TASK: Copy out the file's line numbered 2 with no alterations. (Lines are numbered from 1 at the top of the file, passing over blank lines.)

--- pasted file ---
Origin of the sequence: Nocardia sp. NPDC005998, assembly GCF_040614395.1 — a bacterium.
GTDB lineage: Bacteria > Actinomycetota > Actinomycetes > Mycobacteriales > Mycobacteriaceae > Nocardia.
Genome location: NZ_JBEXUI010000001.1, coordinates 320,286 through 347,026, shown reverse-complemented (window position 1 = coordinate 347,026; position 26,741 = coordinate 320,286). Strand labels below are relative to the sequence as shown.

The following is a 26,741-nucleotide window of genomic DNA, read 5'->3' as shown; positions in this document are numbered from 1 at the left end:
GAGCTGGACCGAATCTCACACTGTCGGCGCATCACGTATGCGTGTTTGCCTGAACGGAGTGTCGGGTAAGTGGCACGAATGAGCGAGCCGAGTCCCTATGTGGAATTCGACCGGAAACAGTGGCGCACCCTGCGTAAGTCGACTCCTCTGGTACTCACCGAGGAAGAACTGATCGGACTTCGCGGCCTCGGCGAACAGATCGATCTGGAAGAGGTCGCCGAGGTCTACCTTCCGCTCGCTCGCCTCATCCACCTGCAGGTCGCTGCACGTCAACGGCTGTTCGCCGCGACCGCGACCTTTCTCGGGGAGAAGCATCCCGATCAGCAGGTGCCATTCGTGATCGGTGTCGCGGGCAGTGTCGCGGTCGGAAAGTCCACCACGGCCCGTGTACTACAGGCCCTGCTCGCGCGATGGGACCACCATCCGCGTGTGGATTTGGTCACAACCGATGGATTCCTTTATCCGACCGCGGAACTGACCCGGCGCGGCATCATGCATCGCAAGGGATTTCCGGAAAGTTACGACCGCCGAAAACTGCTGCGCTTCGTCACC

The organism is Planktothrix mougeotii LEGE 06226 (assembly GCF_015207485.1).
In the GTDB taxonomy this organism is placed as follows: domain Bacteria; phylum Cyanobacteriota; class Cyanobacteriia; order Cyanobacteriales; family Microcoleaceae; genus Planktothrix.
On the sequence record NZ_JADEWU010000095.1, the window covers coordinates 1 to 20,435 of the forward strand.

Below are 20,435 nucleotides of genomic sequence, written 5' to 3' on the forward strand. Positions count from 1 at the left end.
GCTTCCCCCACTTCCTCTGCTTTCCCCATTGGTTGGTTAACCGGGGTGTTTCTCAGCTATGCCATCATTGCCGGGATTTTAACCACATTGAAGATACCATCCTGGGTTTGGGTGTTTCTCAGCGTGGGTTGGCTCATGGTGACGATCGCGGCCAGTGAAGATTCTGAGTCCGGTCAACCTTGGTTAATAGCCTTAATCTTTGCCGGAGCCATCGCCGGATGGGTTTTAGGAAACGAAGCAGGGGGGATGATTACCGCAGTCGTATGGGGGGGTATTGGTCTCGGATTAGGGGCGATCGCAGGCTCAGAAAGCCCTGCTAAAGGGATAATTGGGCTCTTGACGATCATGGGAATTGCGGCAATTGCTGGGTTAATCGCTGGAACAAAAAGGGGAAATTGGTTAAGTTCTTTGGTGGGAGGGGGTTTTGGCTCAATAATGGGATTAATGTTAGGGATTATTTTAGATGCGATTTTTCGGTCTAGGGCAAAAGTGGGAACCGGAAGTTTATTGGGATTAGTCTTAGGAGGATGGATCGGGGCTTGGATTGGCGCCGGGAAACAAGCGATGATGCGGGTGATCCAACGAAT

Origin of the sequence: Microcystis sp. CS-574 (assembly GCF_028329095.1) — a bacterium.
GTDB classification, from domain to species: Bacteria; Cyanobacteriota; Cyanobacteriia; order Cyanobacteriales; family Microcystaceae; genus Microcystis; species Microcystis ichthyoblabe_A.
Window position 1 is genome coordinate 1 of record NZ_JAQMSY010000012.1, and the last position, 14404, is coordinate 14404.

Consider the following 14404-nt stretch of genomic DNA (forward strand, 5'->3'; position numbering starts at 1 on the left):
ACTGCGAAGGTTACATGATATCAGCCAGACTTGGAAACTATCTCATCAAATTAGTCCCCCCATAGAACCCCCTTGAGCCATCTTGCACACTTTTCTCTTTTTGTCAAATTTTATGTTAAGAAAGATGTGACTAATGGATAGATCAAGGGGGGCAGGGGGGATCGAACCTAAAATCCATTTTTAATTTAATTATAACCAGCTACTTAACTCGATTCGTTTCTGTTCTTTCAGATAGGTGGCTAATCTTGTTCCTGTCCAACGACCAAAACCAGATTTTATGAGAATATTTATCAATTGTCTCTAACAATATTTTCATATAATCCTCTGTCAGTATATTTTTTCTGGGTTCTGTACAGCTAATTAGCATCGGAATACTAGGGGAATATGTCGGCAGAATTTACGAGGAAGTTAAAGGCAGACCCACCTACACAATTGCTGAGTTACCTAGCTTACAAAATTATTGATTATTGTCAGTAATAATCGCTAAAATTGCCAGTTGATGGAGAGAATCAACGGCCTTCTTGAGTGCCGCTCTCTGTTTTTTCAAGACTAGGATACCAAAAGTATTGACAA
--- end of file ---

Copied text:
GTDB lineage: Bacteria > Actinomycetota > Actinomycetes > Mycobacteriales > Mycobacteriaceae > Nocardia.